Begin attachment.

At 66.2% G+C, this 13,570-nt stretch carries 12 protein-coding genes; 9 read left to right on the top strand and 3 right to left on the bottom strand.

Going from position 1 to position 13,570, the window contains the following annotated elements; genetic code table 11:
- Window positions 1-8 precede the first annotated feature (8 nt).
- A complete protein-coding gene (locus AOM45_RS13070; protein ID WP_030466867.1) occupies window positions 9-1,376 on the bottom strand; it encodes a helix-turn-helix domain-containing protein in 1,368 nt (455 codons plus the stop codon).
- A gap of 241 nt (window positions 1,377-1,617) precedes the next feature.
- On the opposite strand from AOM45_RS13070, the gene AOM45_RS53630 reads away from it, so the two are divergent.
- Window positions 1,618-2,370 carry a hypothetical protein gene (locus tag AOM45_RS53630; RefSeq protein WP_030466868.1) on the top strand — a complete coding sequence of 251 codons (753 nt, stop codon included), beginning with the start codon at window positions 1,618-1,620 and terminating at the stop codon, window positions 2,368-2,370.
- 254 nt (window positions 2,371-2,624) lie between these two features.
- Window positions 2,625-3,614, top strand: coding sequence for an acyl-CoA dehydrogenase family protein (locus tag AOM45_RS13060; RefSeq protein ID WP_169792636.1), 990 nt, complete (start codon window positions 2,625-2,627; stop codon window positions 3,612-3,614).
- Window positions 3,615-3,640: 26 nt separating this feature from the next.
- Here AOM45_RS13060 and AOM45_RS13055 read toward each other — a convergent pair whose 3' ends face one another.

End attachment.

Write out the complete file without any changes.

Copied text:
At 66.2% G+C, this 13,570-nt stretch carries 12 protein-coding genes; 9 read left to right on the top strand and 3 right to left on the bottom strand.

Going from position 1 to position 13,570, the window contains the following annotated elements; genetic code table 11:
- Window positions 1-8 precede the first annotated feature (8 nt).
- A complete protein-coding gene (locus AOM45_RS13070; protein ID WP_030466867.1) occupies window positions 9-1,376 on the bottom strand; it encodes a helix-turn-helix domain-containing protein in 1,368 nt (455 codons plus the stop codon).
- A gap of 241 nt (window positions 1,377-1,617) precedes the next feature.
- On the opposite strand from AOM45_RS13070, the gene AOM45_RS53630 reads away from it, so the two are divergent.
- Window positions 1,618-2,370 carry a hypothetical protein gene (locus tag AOM45_RS53630; RefSeq protein WP_030466868.1) on the top strand — a complete coding sequence of 251 codons (753 nt, stop codon included), beginning with the start codon at window positions 1,618-1,620 and terminating at the stop codon, window positions 2,368-2,370.
- 254 nt (window positions 2,371-2,624) lie between these two features.
- Window positions 2,625-3,614, top strand: coding sequence for an acyl-CoA dehydrogenase family protein (locus tag AOM45_RS13060; RefSeq protein ID WP_169792636.1), 990 nt, complete (start codon window positions 2,625-2,627; stop codon window positions 3,612-3,614).
- Window positions 3,615-3,640: 26 nt separating this feature from the next.
- Here AOM45_RS13060 and AOM45_RS13055 read toward each other — a convergent pair whose 3' ends face one another.